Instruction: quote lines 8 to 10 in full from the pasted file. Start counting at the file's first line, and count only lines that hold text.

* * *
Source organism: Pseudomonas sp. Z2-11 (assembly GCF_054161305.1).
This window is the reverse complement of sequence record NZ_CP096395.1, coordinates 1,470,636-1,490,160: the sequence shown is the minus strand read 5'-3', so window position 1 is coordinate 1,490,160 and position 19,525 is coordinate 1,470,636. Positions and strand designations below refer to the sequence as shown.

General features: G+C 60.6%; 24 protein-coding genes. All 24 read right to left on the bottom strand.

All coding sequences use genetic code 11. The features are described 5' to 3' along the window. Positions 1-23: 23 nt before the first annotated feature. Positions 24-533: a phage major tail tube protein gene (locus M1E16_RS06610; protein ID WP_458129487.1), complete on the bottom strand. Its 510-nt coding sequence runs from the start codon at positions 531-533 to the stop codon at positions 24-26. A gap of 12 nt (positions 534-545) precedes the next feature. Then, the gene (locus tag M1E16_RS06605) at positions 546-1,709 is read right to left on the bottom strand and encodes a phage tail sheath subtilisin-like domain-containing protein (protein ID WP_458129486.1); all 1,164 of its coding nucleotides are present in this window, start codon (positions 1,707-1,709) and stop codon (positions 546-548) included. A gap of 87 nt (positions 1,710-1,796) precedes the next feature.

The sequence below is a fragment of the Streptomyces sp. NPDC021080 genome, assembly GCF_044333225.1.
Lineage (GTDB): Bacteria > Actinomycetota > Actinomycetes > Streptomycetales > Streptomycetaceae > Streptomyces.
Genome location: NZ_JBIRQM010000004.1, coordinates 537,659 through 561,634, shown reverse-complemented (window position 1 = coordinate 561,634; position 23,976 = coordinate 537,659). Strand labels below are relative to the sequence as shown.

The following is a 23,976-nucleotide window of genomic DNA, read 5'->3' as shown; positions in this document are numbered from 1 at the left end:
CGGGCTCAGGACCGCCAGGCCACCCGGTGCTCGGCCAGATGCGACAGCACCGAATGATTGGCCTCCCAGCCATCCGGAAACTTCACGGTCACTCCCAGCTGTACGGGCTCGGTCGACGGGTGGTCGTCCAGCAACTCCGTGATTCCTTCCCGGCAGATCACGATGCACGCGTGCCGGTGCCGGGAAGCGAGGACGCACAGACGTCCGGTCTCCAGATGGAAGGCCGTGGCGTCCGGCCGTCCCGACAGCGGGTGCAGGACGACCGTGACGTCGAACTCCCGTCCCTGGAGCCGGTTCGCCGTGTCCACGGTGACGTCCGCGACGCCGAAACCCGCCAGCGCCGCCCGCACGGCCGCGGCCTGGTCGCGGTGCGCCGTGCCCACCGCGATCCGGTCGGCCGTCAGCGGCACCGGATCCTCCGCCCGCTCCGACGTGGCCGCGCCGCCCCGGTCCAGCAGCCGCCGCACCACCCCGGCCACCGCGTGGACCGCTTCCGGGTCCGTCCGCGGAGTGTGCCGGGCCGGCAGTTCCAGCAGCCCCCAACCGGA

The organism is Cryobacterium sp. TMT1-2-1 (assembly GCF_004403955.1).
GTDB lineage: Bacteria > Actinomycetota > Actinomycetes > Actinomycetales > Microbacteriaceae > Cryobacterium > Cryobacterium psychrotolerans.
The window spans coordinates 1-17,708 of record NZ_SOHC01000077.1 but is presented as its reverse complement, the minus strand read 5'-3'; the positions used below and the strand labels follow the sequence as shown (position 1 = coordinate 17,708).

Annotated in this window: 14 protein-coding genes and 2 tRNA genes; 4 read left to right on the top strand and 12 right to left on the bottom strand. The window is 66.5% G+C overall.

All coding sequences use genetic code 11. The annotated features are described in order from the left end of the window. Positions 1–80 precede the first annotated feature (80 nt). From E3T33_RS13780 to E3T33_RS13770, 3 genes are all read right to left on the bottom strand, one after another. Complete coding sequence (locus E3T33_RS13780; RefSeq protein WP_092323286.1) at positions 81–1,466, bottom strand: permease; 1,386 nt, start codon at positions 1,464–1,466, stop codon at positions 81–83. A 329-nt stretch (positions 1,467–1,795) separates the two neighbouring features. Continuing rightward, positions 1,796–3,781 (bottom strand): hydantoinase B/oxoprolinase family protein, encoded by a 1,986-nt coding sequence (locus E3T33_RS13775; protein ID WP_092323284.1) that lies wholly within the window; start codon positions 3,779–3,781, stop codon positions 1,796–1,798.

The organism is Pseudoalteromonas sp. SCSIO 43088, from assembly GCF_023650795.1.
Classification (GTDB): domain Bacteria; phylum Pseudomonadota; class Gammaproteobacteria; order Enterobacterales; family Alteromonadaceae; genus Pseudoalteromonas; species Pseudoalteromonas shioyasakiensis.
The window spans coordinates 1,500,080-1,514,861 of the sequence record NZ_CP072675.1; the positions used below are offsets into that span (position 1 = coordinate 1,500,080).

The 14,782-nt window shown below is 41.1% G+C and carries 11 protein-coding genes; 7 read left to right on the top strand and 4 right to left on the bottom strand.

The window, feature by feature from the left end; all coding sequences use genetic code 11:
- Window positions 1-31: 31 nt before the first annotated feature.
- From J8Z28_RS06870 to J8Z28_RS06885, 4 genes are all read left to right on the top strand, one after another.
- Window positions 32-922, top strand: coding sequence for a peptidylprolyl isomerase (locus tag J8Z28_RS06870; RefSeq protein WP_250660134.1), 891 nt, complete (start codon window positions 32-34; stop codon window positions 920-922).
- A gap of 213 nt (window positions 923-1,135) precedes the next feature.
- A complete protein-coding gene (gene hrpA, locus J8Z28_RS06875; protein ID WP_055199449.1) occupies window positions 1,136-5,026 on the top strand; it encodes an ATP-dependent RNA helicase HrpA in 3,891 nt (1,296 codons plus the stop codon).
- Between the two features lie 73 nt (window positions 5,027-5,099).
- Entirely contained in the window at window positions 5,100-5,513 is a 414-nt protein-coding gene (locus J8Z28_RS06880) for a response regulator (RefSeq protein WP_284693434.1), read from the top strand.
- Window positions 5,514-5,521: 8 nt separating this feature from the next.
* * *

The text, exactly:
The following is a 23,976-nucleotide window of genomic DNA, read 5'->3' as shown; positions in this document are numbered from 1 at the left end:
CGGGCTCAGGACCGCCAGGCCACCCGGTGCTCGGCCAGATGCGACAGCACCGAATGATTGGCCTCCCAGCCATCCGGAAACTTCACGGTCACTCCCAGCTGTACGGGCTCGGTCGACGGGTGGTCGTCCAGCAACTCCGTGATTCCTTCCCGGCAGATCACGATGCACGCGTGCCGGTGCCGGGAAGCGAGGACGCACAGACGTCCGGTCTCCAGATGGAAGGCCGTGGCGTCCGGCCGTCCCGACAGCGGGTGCAGGACGACCGTGACGTCGAACTCCCGTCCCTGGAGCCGGTTCGCCGTGTCCACGGTGACGTCCGCGACGCCGAAACCCGCCAGCGCCGCCCGCACGGCCGCGGCCTGGTCGCGGTGCGCCGTGCCCACCGCGATCCGGTCGGCCGTCAGCGGCACCGGATCCTCCGCCCGCTCCGACGTGGCCGCGCCGCCCCGGTCCAGCAGCCGCCGCACCACCCCGGCCACCGCGTGGACCGCTTCCGGGTCCGTCCGCGGAGTGTGCCGGGCCGGCAGTTCCAGCAGCCCCCAACCGGA

The organism is Cryobacterium sp. TMT1-2-1 (assembly GCF_004403955.1).